SCIATICA – Acupuncture and Natural Remedy Options 

 October 2, 2013

By  Steve Hoffman

Acupuncture and Chinese medicine have proven to be effective for many people who suffer from sciatica. This condition, which is characterized by nervy and gnawing pain that radiates from the low back down one or both legs, can be debilitating and frustrating. Many patients have tried conventional therapies such as pain medications, physical therapy, and chiropractic but still struggle with the condition.

In acupuncture theory, pain is believed to be due to stuck energy and blood in the body. It is always a result of impeded circulation, which can lead to inflammation or degeneration. In the case of sciatica, the gall bladder meridian is typically in need of energetic balancing. This meridian runs from the piriformus muscle in the buttocks down the lateral side of the legs, which is the pathway of the sciatic nerve. Qi stagnation (stuck energy) occurs in this meridian due to suppressed anger and stress. Because of this, a common dynamic amongst sciatica patients is that they tend to hold onto anger or express it inappropriately.

Acupuncture is a gentle treatment that is intended to be very relaxing, restorative and balancing. As the primary goal is to regulate the flow of Qi in the gall bladder meridian, one often notices that their entire sense of health is boosted from the treatment: physically, emotionally, and mentally.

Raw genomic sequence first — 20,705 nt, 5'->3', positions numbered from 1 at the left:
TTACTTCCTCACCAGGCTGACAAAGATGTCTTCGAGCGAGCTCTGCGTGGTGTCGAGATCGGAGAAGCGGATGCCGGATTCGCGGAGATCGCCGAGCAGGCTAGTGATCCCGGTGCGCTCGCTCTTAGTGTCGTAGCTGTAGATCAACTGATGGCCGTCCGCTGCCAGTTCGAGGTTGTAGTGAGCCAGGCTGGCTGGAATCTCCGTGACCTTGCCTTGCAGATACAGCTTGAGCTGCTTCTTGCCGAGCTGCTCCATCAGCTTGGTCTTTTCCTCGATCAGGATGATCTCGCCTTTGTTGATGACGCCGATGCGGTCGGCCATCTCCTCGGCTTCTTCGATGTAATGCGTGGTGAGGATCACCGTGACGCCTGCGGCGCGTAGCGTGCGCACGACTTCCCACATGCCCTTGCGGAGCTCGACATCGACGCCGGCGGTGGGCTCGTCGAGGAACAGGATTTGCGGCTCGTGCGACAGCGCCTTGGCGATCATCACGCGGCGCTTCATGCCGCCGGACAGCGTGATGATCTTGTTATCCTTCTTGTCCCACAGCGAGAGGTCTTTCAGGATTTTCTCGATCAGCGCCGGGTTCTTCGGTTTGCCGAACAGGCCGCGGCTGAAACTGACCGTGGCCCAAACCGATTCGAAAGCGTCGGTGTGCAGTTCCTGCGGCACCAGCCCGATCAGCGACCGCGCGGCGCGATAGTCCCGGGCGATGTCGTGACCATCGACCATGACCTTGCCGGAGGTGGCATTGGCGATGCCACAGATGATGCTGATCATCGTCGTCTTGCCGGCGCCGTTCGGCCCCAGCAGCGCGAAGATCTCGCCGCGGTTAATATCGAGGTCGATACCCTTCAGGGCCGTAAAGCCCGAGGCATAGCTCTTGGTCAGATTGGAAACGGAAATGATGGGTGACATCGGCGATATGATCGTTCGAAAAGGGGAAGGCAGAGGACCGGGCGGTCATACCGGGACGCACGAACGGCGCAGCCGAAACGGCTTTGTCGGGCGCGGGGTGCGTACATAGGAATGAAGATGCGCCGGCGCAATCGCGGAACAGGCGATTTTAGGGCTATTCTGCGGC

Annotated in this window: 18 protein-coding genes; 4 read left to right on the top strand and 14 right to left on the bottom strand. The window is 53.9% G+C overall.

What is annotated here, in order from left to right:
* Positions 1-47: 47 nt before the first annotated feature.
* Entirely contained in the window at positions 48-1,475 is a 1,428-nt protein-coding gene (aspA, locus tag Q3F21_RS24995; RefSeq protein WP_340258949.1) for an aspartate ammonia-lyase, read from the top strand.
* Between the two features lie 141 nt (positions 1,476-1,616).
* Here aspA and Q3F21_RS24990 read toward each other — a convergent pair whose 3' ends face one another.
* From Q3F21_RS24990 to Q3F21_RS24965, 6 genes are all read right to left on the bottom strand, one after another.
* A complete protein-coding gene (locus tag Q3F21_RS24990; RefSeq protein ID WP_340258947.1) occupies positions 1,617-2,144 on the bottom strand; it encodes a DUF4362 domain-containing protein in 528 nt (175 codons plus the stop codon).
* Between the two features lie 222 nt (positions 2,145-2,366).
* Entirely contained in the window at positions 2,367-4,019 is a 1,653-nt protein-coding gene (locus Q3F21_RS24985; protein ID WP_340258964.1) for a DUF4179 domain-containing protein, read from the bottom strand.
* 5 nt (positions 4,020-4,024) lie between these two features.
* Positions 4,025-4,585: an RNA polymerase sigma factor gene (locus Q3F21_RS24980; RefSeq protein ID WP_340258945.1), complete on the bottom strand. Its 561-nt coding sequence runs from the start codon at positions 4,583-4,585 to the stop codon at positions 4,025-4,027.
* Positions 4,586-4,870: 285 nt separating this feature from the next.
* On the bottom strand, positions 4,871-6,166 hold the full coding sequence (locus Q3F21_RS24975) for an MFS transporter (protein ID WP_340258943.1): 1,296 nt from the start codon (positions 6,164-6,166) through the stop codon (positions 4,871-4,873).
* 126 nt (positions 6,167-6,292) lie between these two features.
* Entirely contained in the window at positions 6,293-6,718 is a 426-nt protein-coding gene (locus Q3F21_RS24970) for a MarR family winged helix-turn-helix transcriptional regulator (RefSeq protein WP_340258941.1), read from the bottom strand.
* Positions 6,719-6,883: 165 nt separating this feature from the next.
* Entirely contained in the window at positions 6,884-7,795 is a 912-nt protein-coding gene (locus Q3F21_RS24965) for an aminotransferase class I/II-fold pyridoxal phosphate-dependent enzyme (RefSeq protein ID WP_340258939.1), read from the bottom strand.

Chinese herbal medicine can also play an important role in treating this condition. The following herbal formulas have all been proven to be useful in the treatment of sciatica:

du huo ji sheng tang: One of the main formulas for treating pain and spasm from the waist down

you gui wan: A kidney tonic formula that treats low back pain due to internal cold and deficiency

channel flow: A formula by Health Concerns that treats pain anywhere in the body

yao tong pian: One of the main formulas for all kinds of low back pain

Other people have found the following supplements to be helpful for sciatica: 

  • bromelain: anti-inflammatory enzyme
  • fish oil: (3,000 mg daily)
  • 5 HTP: (a natural precursor to serotonin; many people with chronic pain are serotonin deficient)

There are also specific yoga posture that are helpful for both prevention and for active flare ups. These poses are best learned from a yoga instructor, as it is fairly easy to exacerbate this condition with stretching.

With the right combination of therapies, sciatica typically responds very well to treatment. I recommend combining acupuncture with Chinese herbs for a few weeks and possibly adding some targeted stretches. This should go a long way in your recovery from this painful condition.

Princeton Acupuncture and Oriental Medicine

Our patients know just how effective treatments are for these and a host of other problems. Steven Hoffman, a New Jersey Licensed Acupuncturist and Diplomate in Oriental Medicine, will provide you with a thorough intake and evaluation and a clear, comprehensive diagnosis and treatment plan that will insure that your goals are met or exceeded. Do you want to move past these or other problems? We will help you thrive not just survive!

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